Back Pain… Minimize Bad Days and Replace Them with Good – Part 3

By Nunzio Signore (BA, CPT, NASM, PES, FMS)

Back Pain 3 - 1In today’s post we are covering Part 3 of “Back Pain”. In case you missed Part 1 please click here (Common Myths), Part 2 please click here (Identify Your Group).

There are many reasons why 80% of us will walk around with back pain at some point in our lives and trying to address them all in this blog would not only be lengthy, but impossible considering the fact that I don’t know them all!  What I do know from years of being in the business is that 90% of my clients (adults and young athletes alike) suffer with back pain, mostly in the same area and for what I believe to be for many of the same reasons.

Today we’ll address a few of these reasons and some (but certainly not all) of the things we can do from not only a training standpoint but lifestyle as well.  The two areas we will address today are:

  1. Sitting for Extended Periods of Time
  2. Anterior Pelvic Tilt

Here we go….

1. Sitting for Extended Periods of Time

When we sit all day we are not only shutting off our postural muscles (core), but are shortening our hip flexors making them tight and putting large amounts of stress on our back extensors and spine for long periods of time.

Back Pain 3 - 2

So we add a great $500 “orthopedically correct” chair and this is what we get.

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Thus, the answer is not adding more support. The chair is the support.  That’s the problem. Our society’s obsession with sitting and the excessive use of technology is bringing us back to our Neanderthal ancestors.

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Remember, we lose what we don’t use. As a result, our nervous system loses the ability to activate our core, shortens our hip flexors and rounds our shoulders and upper back (t-spine). My advice – if you sit behind a desk all day stand up and stretch for 5-10 min every hour.

2. Anterior Pelvic Tilt

This is a result of the pelvis being pulled downward due to the combination of certain muscles being “shut off” and others being “over worked”, resulting in a posture that many of us have  in different degrees that looks something like this.

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This in turn causes us to extend in our lower lumbar which creates a huge amount of force on our lower vertebrae, particularly L-4, L-5 and S1. Ask someone who suffers from low back pain where their problem lies. If they have had an MRI most likely they’ll tell you theses 3 areas. How ironic!

The way we try to address this at RPP from a training standpoint is to strengthen the weak (long) muscles and increase soft tissue quality to the short (tight) muscles. This diagram can give you a good idea of what muscles are weak or tight in regards to an anterior pelvic tilt.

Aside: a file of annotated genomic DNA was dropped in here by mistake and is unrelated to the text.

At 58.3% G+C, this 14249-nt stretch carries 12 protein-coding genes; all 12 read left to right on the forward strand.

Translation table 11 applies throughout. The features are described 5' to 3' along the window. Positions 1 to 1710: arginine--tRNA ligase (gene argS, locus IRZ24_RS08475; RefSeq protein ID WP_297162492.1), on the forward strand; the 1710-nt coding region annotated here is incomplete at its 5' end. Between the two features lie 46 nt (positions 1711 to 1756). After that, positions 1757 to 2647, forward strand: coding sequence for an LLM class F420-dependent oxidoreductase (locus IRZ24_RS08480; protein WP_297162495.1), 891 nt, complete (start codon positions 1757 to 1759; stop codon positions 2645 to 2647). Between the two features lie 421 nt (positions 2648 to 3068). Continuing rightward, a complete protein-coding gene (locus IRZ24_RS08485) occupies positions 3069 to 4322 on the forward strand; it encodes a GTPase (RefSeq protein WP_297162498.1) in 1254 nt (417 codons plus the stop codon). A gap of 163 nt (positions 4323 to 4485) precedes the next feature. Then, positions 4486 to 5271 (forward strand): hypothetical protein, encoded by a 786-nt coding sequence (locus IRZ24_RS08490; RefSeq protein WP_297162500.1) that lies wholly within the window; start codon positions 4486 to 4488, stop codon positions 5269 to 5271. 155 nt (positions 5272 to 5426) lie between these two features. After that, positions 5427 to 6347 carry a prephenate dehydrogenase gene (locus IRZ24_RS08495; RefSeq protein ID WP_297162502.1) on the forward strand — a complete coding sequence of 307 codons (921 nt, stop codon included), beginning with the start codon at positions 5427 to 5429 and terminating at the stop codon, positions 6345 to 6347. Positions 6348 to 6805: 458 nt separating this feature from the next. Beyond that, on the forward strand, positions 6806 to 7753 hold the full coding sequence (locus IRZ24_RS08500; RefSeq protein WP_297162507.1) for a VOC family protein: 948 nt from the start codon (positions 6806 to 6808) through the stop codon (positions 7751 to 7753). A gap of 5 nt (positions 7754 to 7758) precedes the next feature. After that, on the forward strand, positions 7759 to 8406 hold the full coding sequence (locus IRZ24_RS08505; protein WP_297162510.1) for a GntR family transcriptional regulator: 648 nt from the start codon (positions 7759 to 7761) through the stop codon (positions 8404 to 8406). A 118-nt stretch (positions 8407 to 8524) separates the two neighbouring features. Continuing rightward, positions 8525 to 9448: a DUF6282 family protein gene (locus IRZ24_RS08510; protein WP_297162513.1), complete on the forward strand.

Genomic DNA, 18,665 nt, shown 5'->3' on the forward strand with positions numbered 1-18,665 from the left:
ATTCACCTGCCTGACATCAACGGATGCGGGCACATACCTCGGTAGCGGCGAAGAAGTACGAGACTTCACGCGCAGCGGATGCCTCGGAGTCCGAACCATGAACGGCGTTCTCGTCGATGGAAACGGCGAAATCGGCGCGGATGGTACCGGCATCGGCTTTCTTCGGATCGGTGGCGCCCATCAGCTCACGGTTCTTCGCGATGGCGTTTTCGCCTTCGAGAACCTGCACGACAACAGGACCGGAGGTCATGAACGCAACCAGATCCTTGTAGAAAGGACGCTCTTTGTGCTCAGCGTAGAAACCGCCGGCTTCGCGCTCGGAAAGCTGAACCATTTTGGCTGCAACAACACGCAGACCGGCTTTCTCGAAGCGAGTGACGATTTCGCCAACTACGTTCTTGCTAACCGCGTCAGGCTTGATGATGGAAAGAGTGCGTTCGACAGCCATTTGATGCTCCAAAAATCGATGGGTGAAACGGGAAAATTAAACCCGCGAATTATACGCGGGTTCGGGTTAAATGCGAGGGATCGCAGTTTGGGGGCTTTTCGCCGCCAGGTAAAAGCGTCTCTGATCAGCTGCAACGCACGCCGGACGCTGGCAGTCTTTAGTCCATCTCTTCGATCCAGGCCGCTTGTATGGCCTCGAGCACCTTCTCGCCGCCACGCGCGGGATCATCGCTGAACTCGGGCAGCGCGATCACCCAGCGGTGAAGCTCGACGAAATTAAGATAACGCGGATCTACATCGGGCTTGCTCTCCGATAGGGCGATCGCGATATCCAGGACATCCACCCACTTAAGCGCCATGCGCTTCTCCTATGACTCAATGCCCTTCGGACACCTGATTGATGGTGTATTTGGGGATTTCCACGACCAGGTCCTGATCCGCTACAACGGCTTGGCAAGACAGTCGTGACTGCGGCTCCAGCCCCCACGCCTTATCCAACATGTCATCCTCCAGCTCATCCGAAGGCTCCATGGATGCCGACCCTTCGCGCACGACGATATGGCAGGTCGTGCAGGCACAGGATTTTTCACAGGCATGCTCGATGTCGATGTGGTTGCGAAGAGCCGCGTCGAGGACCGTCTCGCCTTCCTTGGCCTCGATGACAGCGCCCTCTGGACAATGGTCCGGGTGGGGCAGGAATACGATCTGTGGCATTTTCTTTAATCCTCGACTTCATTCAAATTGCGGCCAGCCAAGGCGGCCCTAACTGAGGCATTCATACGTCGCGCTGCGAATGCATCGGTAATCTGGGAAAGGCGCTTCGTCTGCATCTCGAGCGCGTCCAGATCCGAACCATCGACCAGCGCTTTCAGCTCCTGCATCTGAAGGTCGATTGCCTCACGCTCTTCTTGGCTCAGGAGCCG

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Let’s address these muscles and some things we can do from a training standpoint to help minimize the “bad days” and replace them with “good days”. In other words, strengthen what is weak and stretch what is tight to help get us out of extension in our lower back and help to alleviate pain.  Let’s review each….


Weak Sagittal Abdominals – Exercises like sit ups and Russian twists can make the problem worse. Try “Band Leg Lowering” to help strengthen the saggital abs, better known as “six-pack” abs.

(Band Leg Lowering)

Weak Glutes and Hamstrings – When the pelvis is tilted downward the glutes and hamstrings become stretched causing them to be long and weak. Waking them up with a glute activation exercise can go a long way.

(1-Leg Glute Bridge)


Tight Hip Flexors – Prolonged sitting is the number one culprit of tight hip flexors, which is why 90% of us walk around with anterior tilts and back pain. Enter the 90/90 hip flexor stretch to the rescue.

(90/90 Hip Flexor Mob)

Tight Back Extensors – Many hours hunched over an I-pad or computer wreaks havoc on our back extensors making them tight from being “over worked” as a result of them “hanging on for dear life” trying to keep us upright.

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Deep Squat belly breathing and foam rolling the back extensors can do wonders.

(Deep Squat Breathing)

(SMR Back Extensors)

Although there are many exercises and protocol that can be used to try and get a client’s posture “back to neutral”, these are a few that we use here at RPP with great success.

It’s important to remember that no matter how much you train or rehab a back problem, the first step to minimizing the bad days is your lifestyle. That’s the 23 hours a day that you’re not working out.

See you in the gym.